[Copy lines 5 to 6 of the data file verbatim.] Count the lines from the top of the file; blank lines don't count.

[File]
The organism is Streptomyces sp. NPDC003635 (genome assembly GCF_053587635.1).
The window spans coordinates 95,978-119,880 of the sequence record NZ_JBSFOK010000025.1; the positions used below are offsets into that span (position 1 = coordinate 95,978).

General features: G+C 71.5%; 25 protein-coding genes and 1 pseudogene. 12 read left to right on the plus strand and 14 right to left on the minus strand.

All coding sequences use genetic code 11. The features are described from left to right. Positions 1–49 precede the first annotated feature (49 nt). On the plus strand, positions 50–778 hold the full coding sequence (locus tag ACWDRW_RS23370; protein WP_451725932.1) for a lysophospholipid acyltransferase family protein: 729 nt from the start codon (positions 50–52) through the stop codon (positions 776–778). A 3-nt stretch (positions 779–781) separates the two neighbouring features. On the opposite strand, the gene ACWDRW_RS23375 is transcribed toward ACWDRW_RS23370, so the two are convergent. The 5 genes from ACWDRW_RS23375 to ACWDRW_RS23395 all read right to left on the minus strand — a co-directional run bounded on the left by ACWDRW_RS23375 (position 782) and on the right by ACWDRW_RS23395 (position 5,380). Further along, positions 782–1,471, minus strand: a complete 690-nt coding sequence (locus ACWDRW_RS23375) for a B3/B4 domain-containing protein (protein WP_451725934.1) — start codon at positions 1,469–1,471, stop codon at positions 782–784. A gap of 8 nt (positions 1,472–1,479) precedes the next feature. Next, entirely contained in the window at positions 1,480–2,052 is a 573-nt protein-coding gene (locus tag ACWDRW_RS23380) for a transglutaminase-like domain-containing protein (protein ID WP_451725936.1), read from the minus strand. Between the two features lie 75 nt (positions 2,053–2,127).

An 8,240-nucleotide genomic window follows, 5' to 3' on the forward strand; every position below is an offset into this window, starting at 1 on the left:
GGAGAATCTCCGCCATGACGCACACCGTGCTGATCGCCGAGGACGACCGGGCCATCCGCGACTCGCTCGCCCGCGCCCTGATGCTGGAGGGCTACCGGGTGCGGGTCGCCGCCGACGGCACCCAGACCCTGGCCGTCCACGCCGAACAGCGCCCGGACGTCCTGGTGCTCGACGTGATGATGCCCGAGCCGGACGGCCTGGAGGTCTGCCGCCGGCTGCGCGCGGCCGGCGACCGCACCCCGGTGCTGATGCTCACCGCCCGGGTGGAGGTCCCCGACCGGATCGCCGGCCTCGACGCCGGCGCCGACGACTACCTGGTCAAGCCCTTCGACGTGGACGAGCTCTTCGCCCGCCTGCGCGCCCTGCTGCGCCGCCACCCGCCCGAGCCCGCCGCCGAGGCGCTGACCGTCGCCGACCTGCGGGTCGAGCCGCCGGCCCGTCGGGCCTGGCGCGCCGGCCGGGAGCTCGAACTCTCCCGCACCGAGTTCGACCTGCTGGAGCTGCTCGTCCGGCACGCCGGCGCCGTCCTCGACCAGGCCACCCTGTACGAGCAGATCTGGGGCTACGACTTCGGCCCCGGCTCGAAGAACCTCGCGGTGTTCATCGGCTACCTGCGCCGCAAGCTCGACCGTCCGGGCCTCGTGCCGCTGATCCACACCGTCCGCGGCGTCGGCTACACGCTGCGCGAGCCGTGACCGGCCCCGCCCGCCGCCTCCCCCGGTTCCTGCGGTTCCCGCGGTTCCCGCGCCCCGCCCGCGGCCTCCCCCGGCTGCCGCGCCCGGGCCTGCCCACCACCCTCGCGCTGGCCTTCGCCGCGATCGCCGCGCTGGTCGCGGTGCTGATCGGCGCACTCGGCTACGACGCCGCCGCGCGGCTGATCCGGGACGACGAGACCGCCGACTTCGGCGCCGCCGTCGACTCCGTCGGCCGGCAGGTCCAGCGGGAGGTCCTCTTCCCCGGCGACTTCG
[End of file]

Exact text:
An 8,240-nucleotide genomic window follows, 5' to 3' on the forward strand; every position below is an offset into this window, starting at 1 on the left:
GGAGAATCTCCGCCATGACGCACACCGTGCTGATCGCCGAGGACGACCGGGCCATCCGCGACTCGCTCGCCCGCGCCCTGATGCTGGAGGGCTACCGGGTGCGGGTCGCCGCCGACGGCACCCAGACCCTGGCCGTCCACGCCGAACAGCGCCCGGACGTCCTGGTGCTCGACGTGATGATGCCCGAGCCGGACGGCCTGGAGGTCTGCCGCCGGCTGCGCGCGGCCGGCGACCGCACCCCGGTGCTGATGCTCACCGCCCGGGTGGAGGTCCCCGACCGGATCGCCGGCCTCGACGCCGGCGCCGACGACTACCTGGTCAAGCCCTTCGACGTGGACGAGCTCTTCGCCCGCCTGCGCGCCCTGCTGCGCCGCCACCCGCCCGAGCCCGCCGCCGAGGCGCTGACCGTCGCCGACCTGCGGGTCGAGCCGCCGGCCCGTCGGGCCTGGCGCGCCGGCCGGGAGCTCGAACTCTCCCGCACCGAGTTCGACCTGCTGGAGCTGCTCGTCCGGCACGCCGGCGCCGTCCTCGACCAGGCCACCCTGTACGAGCAGATCTGGGGCTACGACTTCGGCCCCGGCTCGAAGAACCTCGCGGTGTTCATCGGCTACCTGCGCCGCAAGCTCGACCGTCCGGGCCTCGTGCCGCTGATCCACACCGTCCGCGGCGTCGGCTACACGCTGCGCGAGCCGTGACCGGCCCCGCCCGCCGCCTCCCCCGGTTCCTGCGGTTCCCGCGGTTCCCGCGCCCCGCCCGCGGCCTCCCCCGGCTGCCGCGCCCGGGCCTGCCCACCACCCTCGCGCTGGCCTTCGCCGCGATCGCCGCGCTGGTCGCGGTGCTGATCGGCGCACTCGGCTACGACGCCGCCGCGCGGCTGATCCGGGACGACGAGACCGCCGACTTCGGCGCCGCCGTCGACTCCGTCGGCCGGCAGGTCCAGCGGGAGGTCCTCTTCCCCGGCGACTTCG